This might be worth noting, I think, because if the spatial analysis had any probative worth, then it might be an interesting part of a roundabout explanation of America’s long-standing hesitation to intervene in episodes of genocide worldwide, discussed by Samantha Power. You can tell a story where the American civil war places them on awkward footing with the idea of genocide, because they share the same conceptual space, though are not technically part of the same legal category.

Fig.3.
Fig.3. VOSViewer. Genocide as a spatial concept.

But I should place emphasis on ‘if-then’. The use of the model is questionable, and depends on what you think of the methods behind the model. If you are interested in those, keep reading. Still, even if we think the model has little probative value, I would be satisfied to see more conversation in philosophy about the usefulness of conceptual spaces when thinking about how concepts and categories are received.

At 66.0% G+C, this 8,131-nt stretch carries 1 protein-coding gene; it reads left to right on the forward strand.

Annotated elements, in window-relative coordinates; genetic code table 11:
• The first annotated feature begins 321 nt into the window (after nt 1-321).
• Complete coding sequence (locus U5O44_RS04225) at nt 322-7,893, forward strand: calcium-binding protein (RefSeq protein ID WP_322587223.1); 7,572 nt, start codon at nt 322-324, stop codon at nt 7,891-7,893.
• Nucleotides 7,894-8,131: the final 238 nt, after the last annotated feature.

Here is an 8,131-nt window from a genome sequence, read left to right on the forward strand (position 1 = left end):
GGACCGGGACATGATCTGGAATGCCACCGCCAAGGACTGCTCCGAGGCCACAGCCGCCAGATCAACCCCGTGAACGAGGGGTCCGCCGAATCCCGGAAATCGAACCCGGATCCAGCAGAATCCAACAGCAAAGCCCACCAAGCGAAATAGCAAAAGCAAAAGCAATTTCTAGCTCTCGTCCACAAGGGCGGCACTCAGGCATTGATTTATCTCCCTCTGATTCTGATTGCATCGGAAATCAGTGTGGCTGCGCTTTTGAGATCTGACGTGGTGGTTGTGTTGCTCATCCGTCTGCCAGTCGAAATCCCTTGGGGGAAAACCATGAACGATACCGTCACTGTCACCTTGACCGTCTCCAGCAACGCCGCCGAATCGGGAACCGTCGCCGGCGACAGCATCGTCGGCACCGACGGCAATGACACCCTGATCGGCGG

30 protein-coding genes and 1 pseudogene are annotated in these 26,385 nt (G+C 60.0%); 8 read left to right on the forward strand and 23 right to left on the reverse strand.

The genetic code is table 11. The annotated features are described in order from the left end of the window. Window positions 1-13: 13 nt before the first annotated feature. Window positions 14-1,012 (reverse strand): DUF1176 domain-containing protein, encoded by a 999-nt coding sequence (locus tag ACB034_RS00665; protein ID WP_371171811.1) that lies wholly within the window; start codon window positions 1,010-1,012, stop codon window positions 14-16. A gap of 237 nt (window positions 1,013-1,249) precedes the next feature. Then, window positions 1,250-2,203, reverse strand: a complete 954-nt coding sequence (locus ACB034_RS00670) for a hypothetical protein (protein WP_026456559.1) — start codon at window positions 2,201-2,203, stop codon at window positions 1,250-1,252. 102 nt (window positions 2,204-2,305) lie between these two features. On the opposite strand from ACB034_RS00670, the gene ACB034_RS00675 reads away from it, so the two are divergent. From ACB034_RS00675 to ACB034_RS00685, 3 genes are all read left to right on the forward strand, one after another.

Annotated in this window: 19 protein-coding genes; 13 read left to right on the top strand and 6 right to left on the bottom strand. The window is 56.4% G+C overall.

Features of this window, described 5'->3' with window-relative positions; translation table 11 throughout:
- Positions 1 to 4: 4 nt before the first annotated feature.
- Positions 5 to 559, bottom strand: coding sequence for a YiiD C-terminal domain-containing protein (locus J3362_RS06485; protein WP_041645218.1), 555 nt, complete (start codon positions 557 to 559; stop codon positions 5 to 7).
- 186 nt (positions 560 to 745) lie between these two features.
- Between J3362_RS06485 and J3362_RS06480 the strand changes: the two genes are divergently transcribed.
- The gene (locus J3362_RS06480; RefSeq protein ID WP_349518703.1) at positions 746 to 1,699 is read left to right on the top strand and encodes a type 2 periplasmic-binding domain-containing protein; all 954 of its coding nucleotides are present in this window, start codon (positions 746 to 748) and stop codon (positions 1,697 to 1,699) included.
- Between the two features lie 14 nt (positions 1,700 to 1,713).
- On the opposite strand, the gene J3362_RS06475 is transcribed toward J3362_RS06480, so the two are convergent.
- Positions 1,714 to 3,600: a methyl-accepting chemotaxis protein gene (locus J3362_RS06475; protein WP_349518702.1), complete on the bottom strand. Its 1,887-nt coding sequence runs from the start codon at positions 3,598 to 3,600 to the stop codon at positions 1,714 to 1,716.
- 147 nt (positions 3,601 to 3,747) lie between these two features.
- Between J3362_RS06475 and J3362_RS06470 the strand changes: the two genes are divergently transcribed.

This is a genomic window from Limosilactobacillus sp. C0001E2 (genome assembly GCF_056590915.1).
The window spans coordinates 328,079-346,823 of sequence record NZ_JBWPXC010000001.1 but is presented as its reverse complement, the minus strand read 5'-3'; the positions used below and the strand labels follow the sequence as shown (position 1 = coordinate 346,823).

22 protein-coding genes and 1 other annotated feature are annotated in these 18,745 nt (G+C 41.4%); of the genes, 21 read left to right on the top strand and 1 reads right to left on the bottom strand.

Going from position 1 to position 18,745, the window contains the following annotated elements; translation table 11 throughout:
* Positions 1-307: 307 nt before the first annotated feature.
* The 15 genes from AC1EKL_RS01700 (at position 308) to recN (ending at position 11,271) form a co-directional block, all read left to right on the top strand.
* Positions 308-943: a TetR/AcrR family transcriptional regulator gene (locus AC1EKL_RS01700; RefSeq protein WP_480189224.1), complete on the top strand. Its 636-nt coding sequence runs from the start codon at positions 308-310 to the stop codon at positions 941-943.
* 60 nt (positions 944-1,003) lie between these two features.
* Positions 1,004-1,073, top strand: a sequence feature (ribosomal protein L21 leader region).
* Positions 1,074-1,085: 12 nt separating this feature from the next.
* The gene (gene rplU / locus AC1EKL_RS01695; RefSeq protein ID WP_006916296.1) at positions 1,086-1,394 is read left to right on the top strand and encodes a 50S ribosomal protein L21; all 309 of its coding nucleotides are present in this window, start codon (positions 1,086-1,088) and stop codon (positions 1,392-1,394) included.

Continue reading “Modeling the concept of genocide”

Notes on the concept of genocide

IMG_2293

Remembrance Day has come and gone. I spent it in an Armory, listening to my parents’ choir, singing a rendition of Flander’s Fields and Handel and so on. All the hits, basically.

Samantha Power’s “A Problem from Hell” (2002) is a history of the concept of genocide. She argues that the American government’s default attitude to genocide is ambivalence.* Even if you disagree with her assessment of American foreign policy, it is also a lucid and useful volume just for the sake of understanding the imperfect legacy of the idea.